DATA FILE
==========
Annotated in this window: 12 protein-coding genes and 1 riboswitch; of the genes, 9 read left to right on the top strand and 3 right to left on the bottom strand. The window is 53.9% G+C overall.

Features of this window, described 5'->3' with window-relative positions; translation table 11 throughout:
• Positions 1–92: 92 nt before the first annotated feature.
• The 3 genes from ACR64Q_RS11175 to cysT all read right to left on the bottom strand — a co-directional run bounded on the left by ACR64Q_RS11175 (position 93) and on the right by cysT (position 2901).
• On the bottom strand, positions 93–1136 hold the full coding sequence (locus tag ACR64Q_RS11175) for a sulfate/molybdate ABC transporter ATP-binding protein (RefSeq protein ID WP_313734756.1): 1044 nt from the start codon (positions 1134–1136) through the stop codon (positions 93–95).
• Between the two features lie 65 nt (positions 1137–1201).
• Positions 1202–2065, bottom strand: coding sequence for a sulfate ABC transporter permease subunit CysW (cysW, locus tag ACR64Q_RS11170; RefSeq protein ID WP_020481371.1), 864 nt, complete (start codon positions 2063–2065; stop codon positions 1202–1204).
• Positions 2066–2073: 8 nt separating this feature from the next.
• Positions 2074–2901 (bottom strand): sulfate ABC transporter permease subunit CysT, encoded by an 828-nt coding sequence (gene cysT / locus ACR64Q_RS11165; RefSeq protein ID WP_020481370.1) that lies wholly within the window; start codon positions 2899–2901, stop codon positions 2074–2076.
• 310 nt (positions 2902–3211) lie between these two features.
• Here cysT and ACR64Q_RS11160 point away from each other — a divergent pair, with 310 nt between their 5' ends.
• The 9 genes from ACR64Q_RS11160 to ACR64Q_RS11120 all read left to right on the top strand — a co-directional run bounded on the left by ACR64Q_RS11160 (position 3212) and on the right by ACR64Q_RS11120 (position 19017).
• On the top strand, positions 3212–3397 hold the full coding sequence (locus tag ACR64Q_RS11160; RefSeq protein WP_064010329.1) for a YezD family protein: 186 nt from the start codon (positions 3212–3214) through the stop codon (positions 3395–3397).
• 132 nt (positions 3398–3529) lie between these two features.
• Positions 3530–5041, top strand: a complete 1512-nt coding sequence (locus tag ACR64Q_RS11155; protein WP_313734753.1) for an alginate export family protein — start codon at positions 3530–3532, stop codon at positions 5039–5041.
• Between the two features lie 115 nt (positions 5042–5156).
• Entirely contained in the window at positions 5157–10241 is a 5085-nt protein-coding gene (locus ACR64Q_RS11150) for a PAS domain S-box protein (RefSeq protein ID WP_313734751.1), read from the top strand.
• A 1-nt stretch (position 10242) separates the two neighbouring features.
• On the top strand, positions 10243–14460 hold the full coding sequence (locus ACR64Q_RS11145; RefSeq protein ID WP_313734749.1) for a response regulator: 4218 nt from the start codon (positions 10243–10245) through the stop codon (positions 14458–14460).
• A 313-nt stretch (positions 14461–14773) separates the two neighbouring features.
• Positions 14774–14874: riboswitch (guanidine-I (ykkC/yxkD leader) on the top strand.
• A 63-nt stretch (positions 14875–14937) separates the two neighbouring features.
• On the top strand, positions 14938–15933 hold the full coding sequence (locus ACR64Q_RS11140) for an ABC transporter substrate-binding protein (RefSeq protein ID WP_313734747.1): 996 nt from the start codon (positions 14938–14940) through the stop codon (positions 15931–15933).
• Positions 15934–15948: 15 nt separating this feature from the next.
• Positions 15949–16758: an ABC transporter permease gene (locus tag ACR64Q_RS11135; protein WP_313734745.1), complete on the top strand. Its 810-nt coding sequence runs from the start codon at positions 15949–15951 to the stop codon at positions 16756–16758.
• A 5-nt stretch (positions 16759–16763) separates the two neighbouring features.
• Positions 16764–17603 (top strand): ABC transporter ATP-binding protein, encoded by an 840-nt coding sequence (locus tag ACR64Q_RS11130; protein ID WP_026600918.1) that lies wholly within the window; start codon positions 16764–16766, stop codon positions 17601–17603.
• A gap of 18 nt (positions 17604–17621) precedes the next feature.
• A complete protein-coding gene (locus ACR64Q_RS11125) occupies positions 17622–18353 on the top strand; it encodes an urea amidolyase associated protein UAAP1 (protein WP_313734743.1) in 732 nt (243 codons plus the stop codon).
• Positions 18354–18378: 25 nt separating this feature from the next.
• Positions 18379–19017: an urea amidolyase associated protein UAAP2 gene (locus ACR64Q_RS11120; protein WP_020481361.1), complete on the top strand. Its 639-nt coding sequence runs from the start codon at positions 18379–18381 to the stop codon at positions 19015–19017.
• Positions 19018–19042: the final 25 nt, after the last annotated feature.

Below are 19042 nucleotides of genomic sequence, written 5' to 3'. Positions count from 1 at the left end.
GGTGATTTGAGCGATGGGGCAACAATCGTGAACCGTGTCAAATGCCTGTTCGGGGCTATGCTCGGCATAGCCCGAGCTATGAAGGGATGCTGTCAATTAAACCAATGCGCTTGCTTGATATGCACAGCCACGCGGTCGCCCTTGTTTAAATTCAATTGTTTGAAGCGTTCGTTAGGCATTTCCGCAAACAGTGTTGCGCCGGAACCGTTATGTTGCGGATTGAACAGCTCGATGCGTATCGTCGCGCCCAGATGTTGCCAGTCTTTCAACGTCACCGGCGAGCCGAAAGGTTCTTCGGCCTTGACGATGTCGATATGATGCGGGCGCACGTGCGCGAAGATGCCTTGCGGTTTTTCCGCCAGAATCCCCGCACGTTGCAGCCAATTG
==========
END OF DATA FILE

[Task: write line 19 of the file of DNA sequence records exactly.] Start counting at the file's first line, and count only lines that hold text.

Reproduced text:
• On the top strand, positions 10243–14460 hold the full coding sequence (locus ACR64Q_RS11145; RefSeq protein ID WP_313734749.1) for a response regulator: 4218 nt from the start codon (positions 10243–10245) through the stop codon (positions 14458–14460).